Because the Fed is purchasing T-bills, they have eased some of the money market pressures. Liquidity in the market has proven to be a positive catalyst to the market.

Why do I believe this?

It can’t be the trade deal.

That’s the only other source that has been moving the markets higher according to many daily stock market new reporters. And I don’t believe these markets are pushing higher on hopes of a trade deal.

I think the Fed’s easy money policies have once again eased tensions. For now.

A lesson to me

This whole scenario has taught me a valuable lesson about position sizing. I’ve learned to not be so overconfident in my predictions.

Every trade made is a small bet. Each bet will abide by the Kelly criterion.

Never go all in.

Grow your money slowly and strategically.

Live to trade another day.

Read

Barton_options on Twitter has been a great resource for me to learn more about the Federal Reserve operations and how it relates to the Treasury and the overall economy.

He recently wrote about this in a newsletter you can read here.

What’s going on in the stock market today? August 7th 2019 Edition

In the futures market, the S&P 500 was up 50 basis points overnight just before 6 am this morning.

As of this writing this the S&P 500 futures have tanked precipitously. At 8:10 a.m. the S&P 500 futures are down 45 basis points, almost a full 100 basis point swing from just two hours ago.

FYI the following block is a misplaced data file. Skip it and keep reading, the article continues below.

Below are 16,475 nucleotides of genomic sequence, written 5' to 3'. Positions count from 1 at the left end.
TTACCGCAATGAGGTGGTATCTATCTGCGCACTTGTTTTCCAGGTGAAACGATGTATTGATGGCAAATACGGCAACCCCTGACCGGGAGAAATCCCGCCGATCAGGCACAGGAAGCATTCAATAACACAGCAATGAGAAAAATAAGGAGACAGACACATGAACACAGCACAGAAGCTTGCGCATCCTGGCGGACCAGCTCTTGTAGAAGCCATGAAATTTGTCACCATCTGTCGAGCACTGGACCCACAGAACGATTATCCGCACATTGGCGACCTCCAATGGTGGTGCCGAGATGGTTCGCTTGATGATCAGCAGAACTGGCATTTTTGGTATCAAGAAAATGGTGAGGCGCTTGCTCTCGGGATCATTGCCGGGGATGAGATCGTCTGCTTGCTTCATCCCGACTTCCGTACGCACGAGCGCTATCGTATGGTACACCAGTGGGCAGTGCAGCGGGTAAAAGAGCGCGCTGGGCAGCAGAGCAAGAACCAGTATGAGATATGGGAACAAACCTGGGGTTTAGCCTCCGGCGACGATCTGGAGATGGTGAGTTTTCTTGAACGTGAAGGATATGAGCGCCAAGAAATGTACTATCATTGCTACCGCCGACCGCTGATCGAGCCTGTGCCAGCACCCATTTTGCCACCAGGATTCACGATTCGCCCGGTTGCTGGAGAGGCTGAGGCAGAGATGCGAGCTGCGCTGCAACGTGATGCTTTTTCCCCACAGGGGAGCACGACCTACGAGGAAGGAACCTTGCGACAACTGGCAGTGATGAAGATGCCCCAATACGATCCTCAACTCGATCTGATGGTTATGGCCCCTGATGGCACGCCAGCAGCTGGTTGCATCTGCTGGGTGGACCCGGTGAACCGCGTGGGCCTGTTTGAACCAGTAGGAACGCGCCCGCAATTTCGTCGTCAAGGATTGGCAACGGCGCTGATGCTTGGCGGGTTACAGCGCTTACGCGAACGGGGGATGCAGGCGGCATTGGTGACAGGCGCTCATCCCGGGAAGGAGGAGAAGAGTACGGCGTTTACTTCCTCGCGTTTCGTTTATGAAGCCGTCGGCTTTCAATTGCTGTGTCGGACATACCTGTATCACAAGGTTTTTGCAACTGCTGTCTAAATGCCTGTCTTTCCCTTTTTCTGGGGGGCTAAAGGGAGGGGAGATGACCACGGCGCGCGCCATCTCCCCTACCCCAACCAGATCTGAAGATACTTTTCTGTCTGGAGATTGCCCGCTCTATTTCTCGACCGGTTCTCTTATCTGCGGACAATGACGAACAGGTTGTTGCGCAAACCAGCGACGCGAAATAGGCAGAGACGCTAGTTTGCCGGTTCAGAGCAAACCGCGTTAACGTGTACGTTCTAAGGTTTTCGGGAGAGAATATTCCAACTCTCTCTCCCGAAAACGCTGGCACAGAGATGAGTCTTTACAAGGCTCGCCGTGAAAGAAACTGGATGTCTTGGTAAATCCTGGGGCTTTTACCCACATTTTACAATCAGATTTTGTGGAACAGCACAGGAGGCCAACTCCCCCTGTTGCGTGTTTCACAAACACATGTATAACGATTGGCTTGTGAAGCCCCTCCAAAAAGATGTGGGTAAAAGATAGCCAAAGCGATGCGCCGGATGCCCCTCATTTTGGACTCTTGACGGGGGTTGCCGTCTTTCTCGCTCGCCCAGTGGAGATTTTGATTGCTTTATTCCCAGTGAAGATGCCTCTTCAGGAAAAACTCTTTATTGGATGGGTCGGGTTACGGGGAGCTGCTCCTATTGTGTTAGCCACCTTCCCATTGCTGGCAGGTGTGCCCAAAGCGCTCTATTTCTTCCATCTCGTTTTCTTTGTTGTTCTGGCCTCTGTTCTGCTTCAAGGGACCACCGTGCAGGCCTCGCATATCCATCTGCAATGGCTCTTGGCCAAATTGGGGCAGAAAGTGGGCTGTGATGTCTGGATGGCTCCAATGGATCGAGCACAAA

https://www.tradingview.com/x/p8mSqCAI/

What are bonds doing today?

Bond prices continue to rise today. The 10-year T-note Futures are up 50 basis points this morning driving expected yields down as central banks across the globe continue to implement easy money policies.

What is the Yuan doing today?

Yesterday, it appeared that China was letting their foot off the gas. However, their currency is devalued again today. After dropping slightly yesterday, the USD/Yuan exchange rate is up 34 basis points.

https://www.tradingview.com/x/tXuE6O4l/

The concern is if China doesn’t have control over the currency. As I mentioned the other day, if China loses control over their currency it could be very bad for global markets.

What should you watch for today?

Based off the futures behavior in the past two hours, and the volatility index spiking up 9% off of its morning lows from just a few hours ago, this could be an interesting day in the market with more selling to come.

I’m not sure what’s going on in the market at the moment but it seems like investors are dumping risk assets.

Money seems to be piling into bonds at the moment.

Also money is piling into commodities. Gold is up 1.62% from the prior day. gold continues to Rally in the face of easy monetary policies engaged by the central banks across the globe.

What’s going on globally?

According to a report from Bloomberg, global easing is picking up pace as New Zealand shocked the market with a bigger rate cut than expected.

New Zealand’s Central Bank reduced its cash rate by 50 basis points. New Zealand Reserve Bank Governor Adrian Orr didn’t rule out negative interest rates to help prop up inflation.

This cut by New Zealand mirrors what’s been going on in  Europe, Japan, and what will be coming in the United States in the near future.

Interest rates are getting cut. They’re going to get caught big. They’re going to go negative. This is going to have a significant impact on  the bonds in commodity markets especially.

Keep an eye on GOLD and TLT today to see what the market is pricing in. Check out the article I wrote about on game theory and the markets, and why you should pay attention to not only equities, buy bonds and commodities as well.